Libertas Institute’s regulatory sandbox project named a finalist for 2021 Templeton Freedom Award
Red tape and bureaucracy often discourage aspiring entrepreneurs, overwhelm small businesses, and hinder established companies from reaching their full potential. Utah’s Libertas Institute aims to change this stifling environment with the nation’s first comprehensive regulatory sandbox. This innovative system allows business owners to seek exemption from onerous regulations, giving entrepreneurs and enterprises time to innovate while providing lawmakers the opportunity to review and repeal outdated or restrictive policies.
By decreasing unnecessary regulations, Libertas Institute’s regulatory sandboxes create a welcoming environment for fresh business ideas. Sandbox programs in Utah have helped dozens of companies serve their customers more cost effectively and efficiently by reducing their regulatory burden. Libertas Institute is encouraging similar sandboxes across the country and hopes to see their policy proposals adopted on the national level. Libertas Institute’s concerted deregulation efforts are allowing a new generation of entrepreneurs in Utah to achieve their dreams, making the state a beacon of innovation and opportunity in the United States. In recognition of this achievement, Libertas Institute won State Policy Network’s Bob Williams Award for Biggest Win for Freedom.
“The United States has fallen behind in embracing innovation and a free market, so it’s a tremendous honor to have our work promoting opportunity sandboxes be recognized in order to help bring more awareness to how this exciting policy innovation can accelerate entrepreneurship and free up the market across the USA,” said Connor Boyack, president of Libertas Institute, when told that his organization has been named a finalist for this year’s Templeton Freedom Award.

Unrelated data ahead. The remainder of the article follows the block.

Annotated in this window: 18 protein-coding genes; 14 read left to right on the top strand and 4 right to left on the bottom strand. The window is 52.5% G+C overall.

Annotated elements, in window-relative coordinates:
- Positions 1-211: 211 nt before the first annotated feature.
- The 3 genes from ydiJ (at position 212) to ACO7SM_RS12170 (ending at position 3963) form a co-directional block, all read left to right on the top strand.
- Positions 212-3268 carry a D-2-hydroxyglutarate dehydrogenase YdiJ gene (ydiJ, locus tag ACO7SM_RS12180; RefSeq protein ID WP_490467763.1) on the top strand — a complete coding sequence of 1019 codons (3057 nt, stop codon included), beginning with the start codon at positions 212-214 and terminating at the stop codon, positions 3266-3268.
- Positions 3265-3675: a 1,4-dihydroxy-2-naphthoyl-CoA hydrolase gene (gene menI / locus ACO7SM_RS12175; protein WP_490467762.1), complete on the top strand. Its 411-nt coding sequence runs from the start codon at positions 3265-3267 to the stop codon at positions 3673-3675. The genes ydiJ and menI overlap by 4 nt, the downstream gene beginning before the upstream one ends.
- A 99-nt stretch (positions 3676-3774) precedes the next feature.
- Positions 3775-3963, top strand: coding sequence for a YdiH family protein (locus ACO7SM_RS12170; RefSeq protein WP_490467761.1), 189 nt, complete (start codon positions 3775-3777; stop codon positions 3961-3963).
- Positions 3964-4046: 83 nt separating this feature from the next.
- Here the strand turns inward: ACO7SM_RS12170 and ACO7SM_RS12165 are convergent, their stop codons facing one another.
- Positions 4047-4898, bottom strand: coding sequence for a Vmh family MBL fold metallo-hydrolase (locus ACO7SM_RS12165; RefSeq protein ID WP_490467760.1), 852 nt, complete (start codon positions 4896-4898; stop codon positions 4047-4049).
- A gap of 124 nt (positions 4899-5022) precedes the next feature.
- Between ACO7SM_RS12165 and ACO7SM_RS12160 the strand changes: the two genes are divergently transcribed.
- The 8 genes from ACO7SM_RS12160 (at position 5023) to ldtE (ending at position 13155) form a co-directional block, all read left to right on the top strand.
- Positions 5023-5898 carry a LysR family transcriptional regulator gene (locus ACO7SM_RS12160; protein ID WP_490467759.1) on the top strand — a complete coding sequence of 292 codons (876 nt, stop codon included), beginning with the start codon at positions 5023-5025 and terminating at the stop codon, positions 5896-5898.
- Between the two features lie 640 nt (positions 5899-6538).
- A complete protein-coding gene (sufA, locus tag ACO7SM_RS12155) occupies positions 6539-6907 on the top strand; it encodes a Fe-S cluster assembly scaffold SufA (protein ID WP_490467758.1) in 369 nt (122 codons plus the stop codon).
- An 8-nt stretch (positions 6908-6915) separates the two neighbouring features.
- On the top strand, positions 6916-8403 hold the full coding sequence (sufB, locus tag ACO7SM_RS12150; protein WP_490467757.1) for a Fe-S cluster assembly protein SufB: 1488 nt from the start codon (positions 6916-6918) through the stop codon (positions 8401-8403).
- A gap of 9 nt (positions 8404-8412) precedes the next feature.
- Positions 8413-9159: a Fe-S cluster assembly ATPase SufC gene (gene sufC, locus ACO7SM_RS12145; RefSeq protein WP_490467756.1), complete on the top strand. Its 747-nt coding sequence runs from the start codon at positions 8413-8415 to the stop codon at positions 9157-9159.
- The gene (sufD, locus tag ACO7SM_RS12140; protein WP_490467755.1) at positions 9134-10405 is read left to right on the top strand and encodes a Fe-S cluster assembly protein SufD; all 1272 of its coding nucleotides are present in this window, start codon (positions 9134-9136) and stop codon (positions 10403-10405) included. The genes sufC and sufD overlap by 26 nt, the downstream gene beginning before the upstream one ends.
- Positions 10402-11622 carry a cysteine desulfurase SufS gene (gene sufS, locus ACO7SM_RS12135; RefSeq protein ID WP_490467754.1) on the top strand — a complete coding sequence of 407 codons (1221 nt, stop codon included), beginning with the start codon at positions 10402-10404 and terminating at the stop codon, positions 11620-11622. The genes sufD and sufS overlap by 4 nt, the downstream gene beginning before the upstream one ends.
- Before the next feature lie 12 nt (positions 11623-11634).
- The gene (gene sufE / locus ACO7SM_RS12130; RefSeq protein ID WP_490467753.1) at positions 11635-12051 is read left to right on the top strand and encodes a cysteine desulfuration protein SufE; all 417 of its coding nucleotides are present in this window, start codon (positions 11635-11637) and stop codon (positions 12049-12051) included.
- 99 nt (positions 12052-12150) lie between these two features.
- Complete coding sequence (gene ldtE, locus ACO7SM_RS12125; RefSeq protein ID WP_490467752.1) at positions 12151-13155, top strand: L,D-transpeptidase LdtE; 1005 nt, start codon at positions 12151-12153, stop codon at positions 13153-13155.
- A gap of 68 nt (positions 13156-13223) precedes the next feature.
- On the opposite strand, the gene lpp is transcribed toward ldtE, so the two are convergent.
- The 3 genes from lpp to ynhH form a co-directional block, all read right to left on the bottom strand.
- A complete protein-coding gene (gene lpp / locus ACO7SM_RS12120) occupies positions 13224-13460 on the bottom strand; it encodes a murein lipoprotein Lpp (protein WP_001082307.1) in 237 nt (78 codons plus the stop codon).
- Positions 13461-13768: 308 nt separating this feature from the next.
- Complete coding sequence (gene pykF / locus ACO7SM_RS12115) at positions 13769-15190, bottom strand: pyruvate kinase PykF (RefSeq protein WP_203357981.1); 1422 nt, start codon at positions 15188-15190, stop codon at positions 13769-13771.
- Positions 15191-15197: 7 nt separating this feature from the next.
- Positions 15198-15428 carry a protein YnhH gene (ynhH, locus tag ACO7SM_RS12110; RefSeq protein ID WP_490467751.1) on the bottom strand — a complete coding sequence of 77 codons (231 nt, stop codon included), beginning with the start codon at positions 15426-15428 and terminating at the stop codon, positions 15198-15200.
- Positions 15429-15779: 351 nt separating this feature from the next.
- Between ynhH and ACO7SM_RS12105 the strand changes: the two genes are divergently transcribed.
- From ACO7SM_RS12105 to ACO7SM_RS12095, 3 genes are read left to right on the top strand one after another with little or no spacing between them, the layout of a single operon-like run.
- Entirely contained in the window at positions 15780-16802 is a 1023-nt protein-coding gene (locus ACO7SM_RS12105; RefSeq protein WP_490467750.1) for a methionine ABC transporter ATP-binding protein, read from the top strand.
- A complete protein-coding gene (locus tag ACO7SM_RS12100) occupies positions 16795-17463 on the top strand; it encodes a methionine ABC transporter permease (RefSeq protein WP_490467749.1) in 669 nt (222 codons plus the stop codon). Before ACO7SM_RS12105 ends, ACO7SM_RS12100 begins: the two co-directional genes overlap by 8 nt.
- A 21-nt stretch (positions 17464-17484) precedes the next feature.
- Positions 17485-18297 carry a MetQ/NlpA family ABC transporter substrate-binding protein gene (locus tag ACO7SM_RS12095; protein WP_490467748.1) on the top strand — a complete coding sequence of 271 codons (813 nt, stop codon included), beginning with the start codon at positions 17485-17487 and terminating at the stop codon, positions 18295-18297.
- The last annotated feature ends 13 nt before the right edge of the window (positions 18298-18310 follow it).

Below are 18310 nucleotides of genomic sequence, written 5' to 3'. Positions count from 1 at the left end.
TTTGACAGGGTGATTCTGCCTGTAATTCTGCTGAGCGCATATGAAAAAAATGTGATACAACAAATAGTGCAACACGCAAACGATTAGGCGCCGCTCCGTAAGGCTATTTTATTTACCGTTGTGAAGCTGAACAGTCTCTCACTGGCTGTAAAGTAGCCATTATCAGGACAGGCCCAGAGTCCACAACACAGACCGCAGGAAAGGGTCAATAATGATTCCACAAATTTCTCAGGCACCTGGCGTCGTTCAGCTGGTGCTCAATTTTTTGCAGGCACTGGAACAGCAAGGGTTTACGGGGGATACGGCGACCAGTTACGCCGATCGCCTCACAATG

Truly innovative businesses sometimes find themselves in the awkward position of treading beyond the current purview of regulation. While this may seem like an advantage, it can put them in hot water with regulatory agencies. In Utah, for example, a young entrepreneur named Alex started an auto repair cost-pooling business—Otmo.com—as an alternative to traditional car insurance. Similar to faith-based medical cost-sharing organizations, his service quickly brought in many people interested in paying a monthly subscription fee to access car protection designed to help customers rather than insurance companies. After a year of successful operation, Alex was forced to shut down his business by the Utah Department of Insurance—likely due to a complaint from an insurance company threatened by the competition—costing him his dream and hundreds of thousands of dollars.
To stop situations like this from continuing to happen, Atlas Network partner Libertas Institute secured the bipartisan passage of reform establishing a statewide regulatory sandbox in Utah. While other states have passed industry-specific sandboxes of their own, Utah’s is the first to apply to all businesses, regardless of industry or size. This program allows an entrepreneur to apply for a temporary exemption from one or more regulations. As long as the requested exemption does not risk harming the public, the business can operate for up to two years free from enforcement of those regulations.